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Shipwrecks near lighthouses
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 Frolic (1830)

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 Royal Oak (18th January 1666)

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 Schiller (7th May 1875)

This is just a small section about the Schiller tragedy. There is a full version available in Bishop Rock by Martin Boyle available from B & T Publications (See Books & Publications Section)

The Schiller left New York bound for Hamburg in Germany on the 27th April 1875. The first port of call for this grand liner would be Plymouth in Britain.

Originally the 3421 gross tonnage Schiller was built by Napiers of Glasgow Scotland and was launched in August 1873.

On the 7th May 1875 the Schiller was proceeding at about 4 knots towards the Ilses of Scilly attempting to navigate through a dense blanket of fog. Her commanding officer Captain Thomas asked the passengers to volunteer as look outs for the Bishop Rock lighthouse. Whoever spotted the light first would receive a Magnum of champagne. There was also a similar reward for anyone who heard the sound of the lighthouse fog bell.

However as time passed by Captain Thomas believed the Schiller was too far to the east and changed to a more westerly heading. This action proved to be disasterous, when at 10 pm the Schiller hit the Retarrier Rocks a short distance from the Bishop Rock lighthouse.

Distress flares were sent up but it is reported by the keepers on the Bishop Rock that they mistook them for the customary rockets normally sent up on the safe arrival of a ship into port. It appears that even the St Mary's Island coastguard was also of the same opinion.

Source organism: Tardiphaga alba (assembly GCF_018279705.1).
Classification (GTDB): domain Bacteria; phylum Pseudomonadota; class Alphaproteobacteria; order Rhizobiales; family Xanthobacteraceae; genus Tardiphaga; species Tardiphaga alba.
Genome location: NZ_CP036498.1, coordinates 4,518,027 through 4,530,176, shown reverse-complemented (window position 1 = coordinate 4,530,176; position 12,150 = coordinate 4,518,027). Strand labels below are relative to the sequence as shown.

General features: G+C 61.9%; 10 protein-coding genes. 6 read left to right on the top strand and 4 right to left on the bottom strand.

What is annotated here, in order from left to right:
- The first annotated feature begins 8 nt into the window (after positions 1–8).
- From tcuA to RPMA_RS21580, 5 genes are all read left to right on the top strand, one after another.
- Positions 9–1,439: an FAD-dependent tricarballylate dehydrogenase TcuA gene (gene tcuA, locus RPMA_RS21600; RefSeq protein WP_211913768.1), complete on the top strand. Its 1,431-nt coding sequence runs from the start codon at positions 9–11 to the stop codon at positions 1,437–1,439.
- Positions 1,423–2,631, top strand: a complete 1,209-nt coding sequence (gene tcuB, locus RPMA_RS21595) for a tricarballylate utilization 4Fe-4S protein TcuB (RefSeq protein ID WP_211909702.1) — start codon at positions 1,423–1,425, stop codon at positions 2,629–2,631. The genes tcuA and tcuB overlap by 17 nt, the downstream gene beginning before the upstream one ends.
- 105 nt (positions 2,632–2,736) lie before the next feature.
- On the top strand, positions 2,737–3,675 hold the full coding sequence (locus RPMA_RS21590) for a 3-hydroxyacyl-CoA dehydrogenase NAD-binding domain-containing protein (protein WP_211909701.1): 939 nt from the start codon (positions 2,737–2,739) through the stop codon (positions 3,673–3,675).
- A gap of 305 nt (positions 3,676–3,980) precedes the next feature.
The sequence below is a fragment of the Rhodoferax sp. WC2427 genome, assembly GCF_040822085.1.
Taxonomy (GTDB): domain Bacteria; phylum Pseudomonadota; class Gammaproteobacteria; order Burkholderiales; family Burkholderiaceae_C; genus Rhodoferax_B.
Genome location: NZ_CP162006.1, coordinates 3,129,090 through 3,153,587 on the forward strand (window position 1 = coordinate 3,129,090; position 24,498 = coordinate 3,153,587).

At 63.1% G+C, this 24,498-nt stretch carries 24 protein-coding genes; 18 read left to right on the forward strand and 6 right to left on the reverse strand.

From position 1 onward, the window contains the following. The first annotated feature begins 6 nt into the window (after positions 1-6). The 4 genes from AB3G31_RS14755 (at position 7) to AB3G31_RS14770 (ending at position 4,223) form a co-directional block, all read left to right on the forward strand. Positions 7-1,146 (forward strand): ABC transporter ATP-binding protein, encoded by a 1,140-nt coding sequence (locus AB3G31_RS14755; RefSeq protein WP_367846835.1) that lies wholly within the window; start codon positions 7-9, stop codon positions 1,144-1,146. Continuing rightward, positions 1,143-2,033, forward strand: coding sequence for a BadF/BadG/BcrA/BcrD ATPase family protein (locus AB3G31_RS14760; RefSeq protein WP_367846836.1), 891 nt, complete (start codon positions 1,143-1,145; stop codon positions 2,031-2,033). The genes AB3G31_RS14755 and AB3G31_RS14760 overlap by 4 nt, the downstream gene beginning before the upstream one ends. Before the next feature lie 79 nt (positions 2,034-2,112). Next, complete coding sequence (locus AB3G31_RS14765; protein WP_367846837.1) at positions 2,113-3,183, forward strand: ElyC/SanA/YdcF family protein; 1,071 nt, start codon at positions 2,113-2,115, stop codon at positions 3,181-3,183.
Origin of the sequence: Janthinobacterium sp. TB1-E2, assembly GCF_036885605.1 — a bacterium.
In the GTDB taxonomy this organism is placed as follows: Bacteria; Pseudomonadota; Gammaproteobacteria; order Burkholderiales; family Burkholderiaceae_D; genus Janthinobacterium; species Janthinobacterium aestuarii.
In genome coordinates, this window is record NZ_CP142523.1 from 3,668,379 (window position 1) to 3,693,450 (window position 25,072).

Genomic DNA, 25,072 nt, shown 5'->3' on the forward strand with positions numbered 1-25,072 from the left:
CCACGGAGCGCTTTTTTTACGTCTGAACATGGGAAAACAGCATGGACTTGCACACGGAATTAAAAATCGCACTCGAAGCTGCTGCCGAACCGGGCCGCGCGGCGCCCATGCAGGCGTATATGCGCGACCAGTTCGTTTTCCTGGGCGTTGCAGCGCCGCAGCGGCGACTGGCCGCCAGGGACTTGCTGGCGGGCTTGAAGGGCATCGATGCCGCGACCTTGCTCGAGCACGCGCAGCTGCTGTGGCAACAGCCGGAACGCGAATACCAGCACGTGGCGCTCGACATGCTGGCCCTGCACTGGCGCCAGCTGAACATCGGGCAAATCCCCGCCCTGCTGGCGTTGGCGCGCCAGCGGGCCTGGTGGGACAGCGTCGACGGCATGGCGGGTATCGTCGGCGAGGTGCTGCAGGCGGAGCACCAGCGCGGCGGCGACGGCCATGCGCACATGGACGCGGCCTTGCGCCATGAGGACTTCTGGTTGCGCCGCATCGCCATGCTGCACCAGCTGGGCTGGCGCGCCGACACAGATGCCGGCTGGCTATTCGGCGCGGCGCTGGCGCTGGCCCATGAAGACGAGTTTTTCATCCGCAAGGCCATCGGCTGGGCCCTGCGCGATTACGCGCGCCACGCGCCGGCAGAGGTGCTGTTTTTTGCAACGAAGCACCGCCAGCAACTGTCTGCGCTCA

In order to gain control of his passengers who were in a total state of panic, Captain Thomas was forced to fire his revolver over their heads.

A gigantic wave then smashed two crowded lifeboats with the loss of everyone in them. From eight lifeboats only two were successfully loaded with passengers and set adrift.

Fifty people ( mostly women and childern) gathered near the midship saloon, were hit by a succession of gigantic waves which washed all of them into the cold sea.

It was not until nearly 5 am on the 8th May that a Cornish fishing boat from Sennen arrived on the disasterous scene and sent up its distress flares. Within an hour a fotilla of small vessels, coastguards and the steamer Lady of the Isles joined in the desperate search for survivors.

Two exhausted men were found suffering from exposure but still clinging to a rock close to the stricken liner. Twelve hours after they were set adrift, the loaded lifeboats came into Tresco with a total of 26 men and on woman on board.

From a total complement of 355 passengers and crew only 42 people survived.

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